The average rate on the popular 30-year fixed mortgage just crossed 5%, now standing at 5.02%, according to Mortgage News Daily. This is the first time it has crossed that threshold since 2011, save two days in 2018. It stood at 3.38% one year ago today.
Mortgage rates, which follow loosely the yield on the U.S. 10-year Treasury, have been climbing since the start of the year, partially due to the Federal Reserve’s policies to curb inflation as well as the global economic turmoil resulting from the Russian invasion of Ukraine.
Bonds were already having a rough morning, but then comments from Federal Reserve Vice Chair Lael Brainard that the pace of the Fed’s balance sheet reductions would be significantly bigger than last time and that the maximum pace of reductions would be achieved significantly sooner hit bonds hard.
“To hear her speak about bond-buying adjustments in such blunt, urgent terms is unsettling for the market with just over 24 hours to go before we see the minutes from the most recent Fed meeting,” said Matthew Graham, chief operating officer at Mortgage News Daily. “At this point, traders are taking Brainard’s comments to foreshadow an extremely unfriendly conversation about bond buying to be revealed in the minutes.”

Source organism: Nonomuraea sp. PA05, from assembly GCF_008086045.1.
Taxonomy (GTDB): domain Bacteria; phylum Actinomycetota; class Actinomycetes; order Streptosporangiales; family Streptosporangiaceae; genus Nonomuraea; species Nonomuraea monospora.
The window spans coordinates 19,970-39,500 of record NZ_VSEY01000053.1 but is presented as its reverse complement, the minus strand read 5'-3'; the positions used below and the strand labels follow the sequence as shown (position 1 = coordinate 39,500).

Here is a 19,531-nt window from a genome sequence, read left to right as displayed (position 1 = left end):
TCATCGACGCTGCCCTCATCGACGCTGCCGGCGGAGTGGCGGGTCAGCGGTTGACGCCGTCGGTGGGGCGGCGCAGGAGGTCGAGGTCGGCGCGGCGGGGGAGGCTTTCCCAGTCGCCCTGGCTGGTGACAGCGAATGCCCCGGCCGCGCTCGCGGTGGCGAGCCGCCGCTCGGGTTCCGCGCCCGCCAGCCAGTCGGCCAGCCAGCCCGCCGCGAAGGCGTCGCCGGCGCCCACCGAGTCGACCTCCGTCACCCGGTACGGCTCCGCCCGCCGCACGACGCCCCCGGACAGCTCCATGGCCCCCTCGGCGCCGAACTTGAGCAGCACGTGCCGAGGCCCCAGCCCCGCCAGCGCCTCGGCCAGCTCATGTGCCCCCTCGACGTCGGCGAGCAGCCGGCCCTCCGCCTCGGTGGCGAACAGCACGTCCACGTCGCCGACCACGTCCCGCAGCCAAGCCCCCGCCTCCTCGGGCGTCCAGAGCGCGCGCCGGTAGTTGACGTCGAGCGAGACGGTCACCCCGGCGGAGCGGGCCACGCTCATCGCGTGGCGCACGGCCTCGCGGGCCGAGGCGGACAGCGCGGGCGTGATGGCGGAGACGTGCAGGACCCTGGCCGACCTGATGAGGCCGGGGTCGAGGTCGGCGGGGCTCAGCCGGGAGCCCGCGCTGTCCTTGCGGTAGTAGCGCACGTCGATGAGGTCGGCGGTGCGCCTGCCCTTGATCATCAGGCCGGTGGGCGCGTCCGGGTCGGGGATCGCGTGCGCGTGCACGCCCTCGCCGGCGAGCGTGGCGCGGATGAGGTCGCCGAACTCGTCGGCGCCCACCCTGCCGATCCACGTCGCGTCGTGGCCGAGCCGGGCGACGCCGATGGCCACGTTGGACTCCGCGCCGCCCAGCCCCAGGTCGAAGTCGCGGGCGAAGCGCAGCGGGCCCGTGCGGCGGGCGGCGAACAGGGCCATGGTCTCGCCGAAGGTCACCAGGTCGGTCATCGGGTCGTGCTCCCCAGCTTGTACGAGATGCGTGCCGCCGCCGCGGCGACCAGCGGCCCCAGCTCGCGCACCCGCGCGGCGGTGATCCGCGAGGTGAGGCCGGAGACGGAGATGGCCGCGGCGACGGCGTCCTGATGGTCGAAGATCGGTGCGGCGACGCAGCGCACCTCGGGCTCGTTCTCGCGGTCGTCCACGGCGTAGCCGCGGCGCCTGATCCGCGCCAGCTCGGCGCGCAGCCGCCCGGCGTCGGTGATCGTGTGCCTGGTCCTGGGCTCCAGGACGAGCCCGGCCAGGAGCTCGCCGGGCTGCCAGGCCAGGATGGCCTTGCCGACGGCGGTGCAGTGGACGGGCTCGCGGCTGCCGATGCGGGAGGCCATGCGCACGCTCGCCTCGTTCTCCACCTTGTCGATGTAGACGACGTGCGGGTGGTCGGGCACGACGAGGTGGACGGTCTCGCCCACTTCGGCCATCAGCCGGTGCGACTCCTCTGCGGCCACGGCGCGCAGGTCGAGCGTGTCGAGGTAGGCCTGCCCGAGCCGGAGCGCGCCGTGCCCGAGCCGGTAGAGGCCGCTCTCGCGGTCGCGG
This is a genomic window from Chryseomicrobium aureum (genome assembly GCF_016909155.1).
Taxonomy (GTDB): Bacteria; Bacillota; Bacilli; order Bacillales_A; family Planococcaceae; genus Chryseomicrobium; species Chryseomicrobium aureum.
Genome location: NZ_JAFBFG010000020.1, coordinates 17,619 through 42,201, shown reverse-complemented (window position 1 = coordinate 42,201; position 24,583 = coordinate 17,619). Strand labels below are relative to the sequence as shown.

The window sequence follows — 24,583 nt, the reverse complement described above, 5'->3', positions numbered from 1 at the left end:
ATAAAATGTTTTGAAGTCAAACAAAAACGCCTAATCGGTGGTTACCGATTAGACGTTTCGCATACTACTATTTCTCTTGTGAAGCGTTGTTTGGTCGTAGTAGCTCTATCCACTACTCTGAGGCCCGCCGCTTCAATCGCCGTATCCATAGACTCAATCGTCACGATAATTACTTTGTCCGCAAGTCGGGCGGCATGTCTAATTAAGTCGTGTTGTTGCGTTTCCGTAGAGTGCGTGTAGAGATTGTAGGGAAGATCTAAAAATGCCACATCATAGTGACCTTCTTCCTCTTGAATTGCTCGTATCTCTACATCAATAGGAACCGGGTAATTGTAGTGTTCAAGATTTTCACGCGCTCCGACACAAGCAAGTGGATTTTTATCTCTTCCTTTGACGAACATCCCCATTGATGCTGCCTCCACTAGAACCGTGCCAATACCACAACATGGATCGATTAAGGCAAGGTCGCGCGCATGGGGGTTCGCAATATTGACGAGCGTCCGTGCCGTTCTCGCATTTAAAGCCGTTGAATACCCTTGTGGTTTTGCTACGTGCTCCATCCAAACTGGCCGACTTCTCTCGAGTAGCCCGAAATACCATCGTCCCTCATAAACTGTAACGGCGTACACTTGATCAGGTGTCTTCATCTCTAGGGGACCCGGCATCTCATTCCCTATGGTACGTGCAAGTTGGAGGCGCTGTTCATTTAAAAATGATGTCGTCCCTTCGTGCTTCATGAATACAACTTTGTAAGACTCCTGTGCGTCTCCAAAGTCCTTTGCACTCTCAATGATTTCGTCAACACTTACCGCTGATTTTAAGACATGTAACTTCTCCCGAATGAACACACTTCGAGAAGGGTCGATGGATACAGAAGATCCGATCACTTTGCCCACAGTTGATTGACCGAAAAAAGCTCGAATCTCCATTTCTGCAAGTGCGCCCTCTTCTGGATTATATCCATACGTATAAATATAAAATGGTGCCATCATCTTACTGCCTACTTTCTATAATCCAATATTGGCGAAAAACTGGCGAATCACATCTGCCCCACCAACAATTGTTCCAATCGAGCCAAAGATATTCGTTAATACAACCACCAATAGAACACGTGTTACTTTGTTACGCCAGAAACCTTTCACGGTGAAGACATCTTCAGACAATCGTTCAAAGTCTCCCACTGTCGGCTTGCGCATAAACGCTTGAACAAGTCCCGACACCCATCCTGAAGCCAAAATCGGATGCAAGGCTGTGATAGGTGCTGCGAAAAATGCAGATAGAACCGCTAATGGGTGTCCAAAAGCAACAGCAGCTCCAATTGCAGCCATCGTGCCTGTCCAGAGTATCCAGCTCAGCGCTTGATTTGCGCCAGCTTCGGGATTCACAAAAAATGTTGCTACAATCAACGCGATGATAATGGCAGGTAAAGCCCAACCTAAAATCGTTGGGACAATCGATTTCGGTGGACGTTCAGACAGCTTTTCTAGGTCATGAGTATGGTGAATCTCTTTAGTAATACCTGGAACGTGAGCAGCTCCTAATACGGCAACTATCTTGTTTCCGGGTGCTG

For homebuyers already facing the priciest housing market in recorded history, higher rates are only adding to the pain. Another report released this morning from CoreLogic showed prices in February were up a stunning 20% from a year ago. That is the 12th consecutive month of annual increases.
Correction: The 30-year fixed mortgage rate crossed 5% Tuesday for the first time since 2018. An earlier version of this story misstated the last time the rate was above that level.